Managing Pain in Children: Helping to Improve the Use of Evidence in Practice

18 Apr, 16 | by josmith

Alison Twycross (@alitwy), Head of Department for Children’s Nursing and Professor of Children’s Nursing, London South Bank University

I have been editor of Evidence Based Nursing since August 2010 and during that time I have worked with a team of associate editors to make the evidence to guide practice more accessible to nurses working in clinical practice. Alongside this I have also carried out research relating to managing pain in children. My current research focuses on the management of acute, post-operative and cancer-related pain in children and in particular on supporting parents to manage their child’s pain at home. I have also edited three books pulling together the evidence for managing pain in children. Details of the 2014 book can be found at:


The importance of research about patient care

18 Apr, 16 | by josmith

By Roberta Heale, Associate Editor EBN

I am working on a number of research projects, but one that is currently taking the forefront is related to advance care planning. Advance care planning has been defined as an ongoing process of reflection, communication, and documentation of a person’s values and wishes for future health and personal care in the event that they become incapable of consenting to or refusing treatment (Canadian Nurses Association, 2015). I, along with a group of researchers sent to a survey to nurse practitioners (NPs) to determine their beliefs, attitudes, and level implementation of ACP in their practice. We found that organizational culture had a significant impact on whether or not an NP implemented advance care planning discussions with her patients. Based on the findings of this study, NP Advance Care Planning Competencies were drafted. Using a modified Delphi approach, NPs are providing feedback and input to finalize the competencies.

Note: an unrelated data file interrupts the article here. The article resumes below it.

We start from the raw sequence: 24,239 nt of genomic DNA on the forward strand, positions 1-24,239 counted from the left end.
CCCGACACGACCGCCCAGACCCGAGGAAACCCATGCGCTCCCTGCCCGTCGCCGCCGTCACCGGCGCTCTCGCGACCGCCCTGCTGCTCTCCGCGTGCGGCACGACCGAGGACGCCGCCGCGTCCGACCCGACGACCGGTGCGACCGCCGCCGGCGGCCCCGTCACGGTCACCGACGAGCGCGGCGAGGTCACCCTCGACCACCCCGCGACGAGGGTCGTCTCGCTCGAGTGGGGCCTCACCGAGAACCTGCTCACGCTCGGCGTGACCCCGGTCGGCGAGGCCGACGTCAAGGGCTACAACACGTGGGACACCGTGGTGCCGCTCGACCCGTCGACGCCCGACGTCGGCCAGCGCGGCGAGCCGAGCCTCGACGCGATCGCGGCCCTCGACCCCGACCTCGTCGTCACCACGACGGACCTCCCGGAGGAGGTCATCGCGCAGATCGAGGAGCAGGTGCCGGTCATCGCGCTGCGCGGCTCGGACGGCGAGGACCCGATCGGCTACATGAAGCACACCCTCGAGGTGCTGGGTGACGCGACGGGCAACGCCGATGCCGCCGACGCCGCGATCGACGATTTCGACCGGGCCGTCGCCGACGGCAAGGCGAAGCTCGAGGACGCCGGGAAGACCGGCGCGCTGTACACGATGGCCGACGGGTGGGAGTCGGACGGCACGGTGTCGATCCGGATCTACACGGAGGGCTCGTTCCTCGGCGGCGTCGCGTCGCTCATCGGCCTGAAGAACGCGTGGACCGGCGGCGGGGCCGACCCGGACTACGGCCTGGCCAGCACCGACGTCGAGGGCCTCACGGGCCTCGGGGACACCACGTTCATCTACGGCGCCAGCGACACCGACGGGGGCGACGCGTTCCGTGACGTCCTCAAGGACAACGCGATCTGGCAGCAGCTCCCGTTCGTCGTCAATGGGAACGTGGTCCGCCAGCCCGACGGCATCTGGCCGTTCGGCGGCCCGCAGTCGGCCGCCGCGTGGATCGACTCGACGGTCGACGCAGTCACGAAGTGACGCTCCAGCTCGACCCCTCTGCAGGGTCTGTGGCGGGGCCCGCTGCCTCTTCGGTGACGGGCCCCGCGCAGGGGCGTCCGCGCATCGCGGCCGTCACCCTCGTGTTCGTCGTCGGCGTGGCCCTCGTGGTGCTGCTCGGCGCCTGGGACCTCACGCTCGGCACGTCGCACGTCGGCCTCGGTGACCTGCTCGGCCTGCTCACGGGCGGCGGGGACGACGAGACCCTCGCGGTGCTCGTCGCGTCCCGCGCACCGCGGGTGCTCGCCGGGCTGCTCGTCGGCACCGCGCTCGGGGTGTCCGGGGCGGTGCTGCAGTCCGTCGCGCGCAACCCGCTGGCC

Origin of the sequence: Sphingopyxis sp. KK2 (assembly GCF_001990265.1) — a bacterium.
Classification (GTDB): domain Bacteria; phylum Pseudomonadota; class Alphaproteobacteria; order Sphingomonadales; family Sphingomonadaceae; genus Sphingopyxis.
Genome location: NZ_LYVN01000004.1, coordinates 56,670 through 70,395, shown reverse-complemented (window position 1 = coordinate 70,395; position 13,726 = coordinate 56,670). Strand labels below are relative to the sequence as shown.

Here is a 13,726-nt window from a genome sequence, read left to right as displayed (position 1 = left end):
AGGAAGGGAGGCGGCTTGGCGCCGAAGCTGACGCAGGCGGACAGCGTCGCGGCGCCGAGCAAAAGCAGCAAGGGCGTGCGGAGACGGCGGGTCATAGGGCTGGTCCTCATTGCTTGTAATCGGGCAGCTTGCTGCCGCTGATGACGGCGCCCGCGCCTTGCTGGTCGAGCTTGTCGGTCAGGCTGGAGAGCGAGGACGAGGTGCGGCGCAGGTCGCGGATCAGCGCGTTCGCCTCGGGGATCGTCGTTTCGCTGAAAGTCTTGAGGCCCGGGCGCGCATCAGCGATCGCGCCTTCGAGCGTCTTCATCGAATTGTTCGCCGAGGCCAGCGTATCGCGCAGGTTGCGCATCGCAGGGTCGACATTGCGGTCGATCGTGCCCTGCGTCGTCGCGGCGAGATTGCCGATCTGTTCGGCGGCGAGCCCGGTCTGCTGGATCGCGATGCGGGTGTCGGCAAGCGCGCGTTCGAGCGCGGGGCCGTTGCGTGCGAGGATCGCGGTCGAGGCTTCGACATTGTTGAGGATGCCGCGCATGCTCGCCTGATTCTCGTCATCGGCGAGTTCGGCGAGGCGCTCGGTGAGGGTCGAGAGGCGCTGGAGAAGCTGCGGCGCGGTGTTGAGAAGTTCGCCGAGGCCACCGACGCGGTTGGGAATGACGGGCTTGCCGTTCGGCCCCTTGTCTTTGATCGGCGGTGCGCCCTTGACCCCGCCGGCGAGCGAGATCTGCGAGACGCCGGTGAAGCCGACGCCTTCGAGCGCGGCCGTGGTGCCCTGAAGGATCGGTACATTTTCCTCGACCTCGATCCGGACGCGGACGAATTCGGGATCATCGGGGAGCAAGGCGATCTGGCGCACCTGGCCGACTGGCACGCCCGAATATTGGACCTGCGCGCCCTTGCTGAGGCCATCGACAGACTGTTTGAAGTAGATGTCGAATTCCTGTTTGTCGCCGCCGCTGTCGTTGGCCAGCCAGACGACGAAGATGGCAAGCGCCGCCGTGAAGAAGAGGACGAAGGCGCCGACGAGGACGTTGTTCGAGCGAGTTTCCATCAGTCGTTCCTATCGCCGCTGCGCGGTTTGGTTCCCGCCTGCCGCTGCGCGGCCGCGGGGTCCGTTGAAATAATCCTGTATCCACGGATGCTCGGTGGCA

Canadian Nurses Association. (2015). Joint position statement:The palliative approach to care and the role of the nurse. Ottawa: Canadian Nurses Association.

EBN Spotlighting the Editorial Team

18 Apr, 16 | by josmith

This week at Evidenced Based Nursing we are spotlighting on the editorial team, watch out for our series of blogs and join in the Twitter chat:

Alison Twycross will emphasis the need to improve the use of evidence in practice when managing pain in children;

  • Roberta Heale will focus on the importance of undertaking research about patient care;
  • Helen Noble will highlight health care management of advanced, irreversible chronic kidney and the impartance of reaserch teams;